In the most recent issue of the Genealogical Record of Stafford County, N.H. [May/June 2010], someone found two issues of The Strafford Inquirer from April 22 and June 10, 1828. So the journal reprinted all the marriage and death announcements contained in the two issues. Coincidentally, I was discussing with a genealogical colleague about the coverage of newspaper databases now. Have they reached critical mass for information? How many newspapers were still out there in depositories not yet digitized? Specifically, is it worth it to travel to Worcester and see the collections at the American Antiquarian Society? So, this seemed like a good example to explore. How many of these marriage and deaths were already available?
The April 22nd issue had 6 marriages and 10 death announcements. The June 10th issue had 16 marriages and 11 death announcements. The first place I checked was William E. Wentworth's Vital Records 1790-1829 from Dover, New Hampshire's First Newspaper (Camden, Me.: Picton Press, 1995). Since the newspaper in question was also published in Dover, I expected quite a bit of overlap. However, the New Hampshire Republican (the name of the newspaper at that time), didn't have good coverage during April to June 1828. Only four of the events appeared in this work.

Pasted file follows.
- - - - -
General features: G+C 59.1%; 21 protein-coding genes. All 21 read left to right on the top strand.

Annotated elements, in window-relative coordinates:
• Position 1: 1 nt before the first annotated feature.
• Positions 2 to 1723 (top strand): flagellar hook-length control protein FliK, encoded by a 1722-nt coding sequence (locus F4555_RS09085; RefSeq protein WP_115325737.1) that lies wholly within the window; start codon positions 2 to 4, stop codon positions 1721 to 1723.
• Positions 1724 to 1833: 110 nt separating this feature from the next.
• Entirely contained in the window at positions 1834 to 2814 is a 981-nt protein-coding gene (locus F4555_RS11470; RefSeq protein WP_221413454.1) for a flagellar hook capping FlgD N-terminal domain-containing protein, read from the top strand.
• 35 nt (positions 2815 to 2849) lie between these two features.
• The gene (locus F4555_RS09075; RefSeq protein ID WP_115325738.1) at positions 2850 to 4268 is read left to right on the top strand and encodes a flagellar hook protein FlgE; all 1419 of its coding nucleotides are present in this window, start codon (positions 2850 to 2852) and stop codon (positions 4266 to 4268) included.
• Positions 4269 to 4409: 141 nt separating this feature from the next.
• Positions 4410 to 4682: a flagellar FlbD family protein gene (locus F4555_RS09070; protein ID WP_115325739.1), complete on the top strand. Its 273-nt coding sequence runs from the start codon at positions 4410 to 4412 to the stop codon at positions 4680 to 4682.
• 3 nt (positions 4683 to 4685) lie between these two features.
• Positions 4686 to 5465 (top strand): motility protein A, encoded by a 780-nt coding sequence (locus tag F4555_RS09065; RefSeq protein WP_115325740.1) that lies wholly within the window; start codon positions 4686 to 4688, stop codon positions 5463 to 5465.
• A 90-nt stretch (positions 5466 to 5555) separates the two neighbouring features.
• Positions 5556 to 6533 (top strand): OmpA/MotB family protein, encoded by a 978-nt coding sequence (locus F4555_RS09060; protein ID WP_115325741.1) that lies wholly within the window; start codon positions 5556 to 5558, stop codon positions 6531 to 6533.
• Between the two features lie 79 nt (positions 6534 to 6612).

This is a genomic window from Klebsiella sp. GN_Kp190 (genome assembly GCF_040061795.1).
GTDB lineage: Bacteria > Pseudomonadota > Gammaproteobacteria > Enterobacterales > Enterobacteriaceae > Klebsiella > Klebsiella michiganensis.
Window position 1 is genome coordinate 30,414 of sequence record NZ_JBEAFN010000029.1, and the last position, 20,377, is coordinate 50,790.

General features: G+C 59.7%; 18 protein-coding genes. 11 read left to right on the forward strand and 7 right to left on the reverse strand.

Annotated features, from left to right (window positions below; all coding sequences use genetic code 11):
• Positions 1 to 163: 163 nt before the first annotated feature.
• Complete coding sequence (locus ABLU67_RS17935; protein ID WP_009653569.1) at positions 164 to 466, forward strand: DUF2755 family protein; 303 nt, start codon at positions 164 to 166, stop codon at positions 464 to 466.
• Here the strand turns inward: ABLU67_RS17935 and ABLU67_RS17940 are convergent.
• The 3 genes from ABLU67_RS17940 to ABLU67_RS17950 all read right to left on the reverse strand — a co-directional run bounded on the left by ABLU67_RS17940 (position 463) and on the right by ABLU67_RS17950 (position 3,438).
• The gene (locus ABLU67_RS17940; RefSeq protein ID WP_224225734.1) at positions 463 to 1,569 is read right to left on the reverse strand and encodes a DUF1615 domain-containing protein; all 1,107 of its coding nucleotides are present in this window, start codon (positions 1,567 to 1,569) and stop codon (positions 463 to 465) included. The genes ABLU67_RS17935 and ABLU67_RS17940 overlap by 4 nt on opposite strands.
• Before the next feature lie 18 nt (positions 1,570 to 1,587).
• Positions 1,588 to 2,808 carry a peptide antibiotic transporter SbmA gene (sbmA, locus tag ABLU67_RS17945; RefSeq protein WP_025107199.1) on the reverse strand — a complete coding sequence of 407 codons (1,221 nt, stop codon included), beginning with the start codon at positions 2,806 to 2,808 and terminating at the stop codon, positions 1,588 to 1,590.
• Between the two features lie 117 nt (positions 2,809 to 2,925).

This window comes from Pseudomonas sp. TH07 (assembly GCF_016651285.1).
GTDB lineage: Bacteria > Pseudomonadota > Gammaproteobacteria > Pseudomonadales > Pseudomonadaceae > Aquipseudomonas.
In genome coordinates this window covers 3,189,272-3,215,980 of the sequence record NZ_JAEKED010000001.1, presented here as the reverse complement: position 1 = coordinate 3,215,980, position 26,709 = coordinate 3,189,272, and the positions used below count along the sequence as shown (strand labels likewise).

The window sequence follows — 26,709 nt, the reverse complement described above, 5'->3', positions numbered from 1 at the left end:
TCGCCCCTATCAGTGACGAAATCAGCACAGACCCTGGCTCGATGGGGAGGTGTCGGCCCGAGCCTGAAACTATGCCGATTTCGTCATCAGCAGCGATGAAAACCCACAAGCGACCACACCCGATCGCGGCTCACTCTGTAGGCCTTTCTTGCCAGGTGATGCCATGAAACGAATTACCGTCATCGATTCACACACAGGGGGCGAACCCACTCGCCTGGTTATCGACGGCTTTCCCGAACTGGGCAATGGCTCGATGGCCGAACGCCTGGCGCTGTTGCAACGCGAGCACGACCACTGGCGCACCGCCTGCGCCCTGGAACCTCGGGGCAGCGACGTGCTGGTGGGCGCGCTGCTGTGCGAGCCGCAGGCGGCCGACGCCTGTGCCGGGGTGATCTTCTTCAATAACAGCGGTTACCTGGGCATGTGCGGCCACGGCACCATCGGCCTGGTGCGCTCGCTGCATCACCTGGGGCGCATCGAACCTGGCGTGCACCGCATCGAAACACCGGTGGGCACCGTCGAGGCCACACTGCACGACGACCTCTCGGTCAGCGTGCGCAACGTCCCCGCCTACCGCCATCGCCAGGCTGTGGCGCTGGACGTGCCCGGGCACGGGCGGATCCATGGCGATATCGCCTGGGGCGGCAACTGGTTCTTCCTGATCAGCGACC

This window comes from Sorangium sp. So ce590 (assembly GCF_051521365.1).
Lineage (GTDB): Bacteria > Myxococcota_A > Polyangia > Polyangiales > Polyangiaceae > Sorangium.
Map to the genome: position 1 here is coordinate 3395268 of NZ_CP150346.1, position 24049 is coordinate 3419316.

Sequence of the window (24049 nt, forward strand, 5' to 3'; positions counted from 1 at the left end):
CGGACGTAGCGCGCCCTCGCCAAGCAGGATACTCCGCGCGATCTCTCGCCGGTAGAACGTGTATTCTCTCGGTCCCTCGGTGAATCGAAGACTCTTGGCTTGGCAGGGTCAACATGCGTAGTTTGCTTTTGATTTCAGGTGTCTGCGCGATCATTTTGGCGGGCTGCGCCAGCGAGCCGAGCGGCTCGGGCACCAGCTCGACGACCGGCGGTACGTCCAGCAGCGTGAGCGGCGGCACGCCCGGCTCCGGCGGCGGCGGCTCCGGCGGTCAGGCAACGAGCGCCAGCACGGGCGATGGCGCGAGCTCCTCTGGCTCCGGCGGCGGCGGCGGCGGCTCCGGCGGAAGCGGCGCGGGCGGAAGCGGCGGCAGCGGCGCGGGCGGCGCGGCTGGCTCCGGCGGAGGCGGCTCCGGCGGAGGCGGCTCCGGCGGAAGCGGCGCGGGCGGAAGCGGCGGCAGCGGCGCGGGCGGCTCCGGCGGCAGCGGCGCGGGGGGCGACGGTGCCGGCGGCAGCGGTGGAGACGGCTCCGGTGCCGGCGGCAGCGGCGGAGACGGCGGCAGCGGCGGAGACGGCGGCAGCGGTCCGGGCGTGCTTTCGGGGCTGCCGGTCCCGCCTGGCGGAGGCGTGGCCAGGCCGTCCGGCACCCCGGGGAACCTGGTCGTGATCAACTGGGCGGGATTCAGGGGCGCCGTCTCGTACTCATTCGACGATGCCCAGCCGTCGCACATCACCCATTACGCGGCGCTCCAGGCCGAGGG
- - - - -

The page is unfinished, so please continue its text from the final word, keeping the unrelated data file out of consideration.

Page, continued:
I then turned to genealogybank.com. By searching just New Hampshire newspapers, I found 9 of the 16 events of April 22nd and 23 of the 27 events of June 10th. When I broadened the search to all newspapers, I found 11 of 16 for April 22nd and 26 of 27 events for June 10th. Overall that's 37 out of 43 or 86%. That's pretty good coverage. Of course, if your genealogy depended on the missing 6 records, then, it's a different story. Only two missed events happened locally at Barnstead and Atkinson, N.H. The others were all from other places such as Boston, St. Thomas, and New York (2 events).
So, my conclusion is that for early New England** there is a decent chance that marriages and deaths have already been picked up, but there is always a chance that a certain paper has the only mention of the event. So in true genealogical fashion, your search is never over.
**I use these databases for the midwest for Michael's ancestry and thus far, I've found very, very little. I'm really hoping at some point the papers of Leavenworth Co., Kansas expand. They seem to be from the 1850s to 1870 and then from the 1890s on. Everything I need is between those dates!